Non-Hodgkin lymphoma (NHL) has about 60 subtypes classified by the World Health Organization (WHO). It's important to know your subtype since it plays a large part in determining the type of treatment you'll receive. You should consider getting a second opinion of your diagnosis from a hematopathologist.
NHL subtypes are classified by certain factors such as the type of lymphocyte they developed in. The two major subtypes are:
- B-cell lymphoma
- T-cell and natural killer (NK) cell lymphoma
Most people (85 percent) have the B-cell lymphoma type. A small percentage of people have a type of NHL that falls into a third group: immunodeficiency-associated lymphoproliferative disorders.
Some of the subtype names relate to the lymph node areas ("follicle," "mantle" and "marginal" zones) they appear to originate in.
Listed below are some subtypes of B-cell and T-cell and NK lymphomas.
B-Cell Lymphoma Subtypes
- diffuse large B-cell lymphoma
- follicular lymphoma
- mucosa-associated lymphatic tissue (MALT) lymphoma
- small cell lymphocytic lymphoma/chronic lymphocytic leukemia
- mantle cell lymphoma
- mediastinal (thymic) large B-cell lymphoma
- lymphoplasmacytic lymphoma and Waldenstrom macroglobulinemia
- nodal marginal zone B-cell lymphoma
- splenic marginal zone lymphoma
- extranodal marginal zone B-cell lymphoma
- intravascular large B-cell lymphoma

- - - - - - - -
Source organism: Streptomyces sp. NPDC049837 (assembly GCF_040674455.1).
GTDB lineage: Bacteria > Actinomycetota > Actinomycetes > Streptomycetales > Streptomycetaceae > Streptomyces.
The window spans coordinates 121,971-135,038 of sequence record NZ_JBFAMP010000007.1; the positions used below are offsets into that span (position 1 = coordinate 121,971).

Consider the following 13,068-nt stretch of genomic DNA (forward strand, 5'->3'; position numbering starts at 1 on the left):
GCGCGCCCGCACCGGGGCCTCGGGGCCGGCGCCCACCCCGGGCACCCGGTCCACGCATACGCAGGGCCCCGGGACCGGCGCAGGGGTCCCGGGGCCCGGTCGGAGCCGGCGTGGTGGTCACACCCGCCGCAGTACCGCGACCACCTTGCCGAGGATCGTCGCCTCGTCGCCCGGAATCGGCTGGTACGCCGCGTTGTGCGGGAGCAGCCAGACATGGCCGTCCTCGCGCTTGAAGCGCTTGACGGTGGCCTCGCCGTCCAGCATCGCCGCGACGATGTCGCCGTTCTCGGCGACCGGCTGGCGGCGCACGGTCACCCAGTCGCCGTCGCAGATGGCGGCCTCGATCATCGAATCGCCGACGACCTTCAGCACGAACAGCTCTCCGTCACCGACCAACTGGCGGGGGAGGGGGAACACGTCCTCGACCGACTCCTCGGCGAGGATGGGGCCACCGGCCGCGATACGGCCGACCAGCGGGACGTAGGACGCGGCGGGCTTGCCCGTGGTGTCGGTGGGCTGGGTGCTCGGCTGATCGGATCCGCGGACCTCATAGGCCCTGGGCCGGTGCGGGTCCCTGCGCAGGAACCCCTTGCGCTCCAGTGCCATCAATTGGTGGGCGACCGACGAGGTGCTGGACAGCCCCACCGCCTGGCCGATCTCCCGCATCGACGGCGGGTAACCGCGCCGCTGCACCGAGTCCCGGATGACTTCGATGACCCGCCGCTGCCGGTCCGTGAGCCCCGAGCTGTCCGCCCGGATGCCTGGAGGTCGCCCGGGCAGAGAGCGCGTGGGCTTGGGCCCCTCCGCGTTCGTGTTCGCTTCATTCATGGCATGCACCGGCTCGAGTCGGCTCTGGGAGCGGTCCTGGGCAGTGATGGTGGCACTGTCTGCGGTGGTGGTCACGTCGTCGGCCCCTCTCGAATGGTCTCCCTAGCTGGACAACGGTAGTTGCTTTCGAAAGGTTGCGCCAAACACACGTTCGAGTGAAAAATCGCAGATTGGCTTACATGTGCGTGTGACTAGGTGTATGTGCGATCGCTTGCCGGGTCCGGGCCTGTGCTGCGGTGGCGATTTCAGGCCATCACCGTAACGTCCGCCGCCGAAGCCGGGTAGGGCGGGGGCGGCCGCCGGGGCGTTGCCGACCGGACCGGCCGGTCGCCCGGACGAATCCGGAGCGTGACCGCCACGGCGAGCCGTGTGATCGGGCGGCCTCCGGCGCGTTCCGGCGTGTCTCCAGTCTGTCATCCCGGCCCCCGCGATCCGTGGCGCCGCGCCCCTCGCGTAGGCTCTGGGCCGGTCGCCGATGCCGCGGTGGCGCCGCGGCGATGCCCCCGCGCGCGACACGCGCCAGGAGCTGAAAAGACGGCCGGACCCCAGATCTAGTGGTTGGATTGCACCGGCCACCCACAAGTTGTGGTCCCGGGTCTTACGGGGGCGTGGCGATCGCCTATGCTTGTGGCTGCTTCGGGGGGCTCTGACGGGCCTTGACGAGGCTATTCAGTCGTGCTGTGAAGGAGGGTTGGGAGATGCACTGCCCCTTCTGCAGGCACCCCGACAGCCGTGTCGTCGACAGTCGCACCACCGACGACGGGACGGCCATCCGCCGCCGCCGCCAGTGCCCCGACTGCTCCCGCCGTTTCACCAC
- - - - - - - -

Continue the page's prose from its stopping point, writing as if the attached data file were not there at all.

- primary effusion lymphoma
- Burkitt lymphoma-Burkitt leukemia
- lymphomatoid granulomatosis
T-Cell and Natural Killer Cell Lymphoma Subtypes
- peripheral T-cell lymphoma, not otherwise specified
- cutaneous T-cell lymphoma (Sezary syndrome and mycosis fungoides)
- anaplastic large cell lymphoma
- angioimmunoblastic T-cell lymphoma
- lymphoblastic lymphoma (can sometimes be a B-cell subtype)
- NK-cell lymphoma
The most common subtype is diffuse large B-cell lymphoma (DLBCL), which makes up about 30 percent of all NHL cases in the United States.
Doctors classify the NHL subtypes into categories that describe how rapidly or slowly the disease is progressing:
- Aggressive NHL, also called fast-growing or high-grade, makes up about 60 percent of NHL cases in the United States. The most common aggressive subtype is diffuse large B-cell lymphoma.
- Indolent NHL, also called slow-growing or low-grade, makes up about 40 percent of NHL cases in the United States. The most common indolent subtype is follicular lymphoma.
Some patients have "intermediate grade" disease, which develops at a speed somewhere between indolent and aggressive. And, sometimes, indolent NHL can "transform" to aggressive NHL.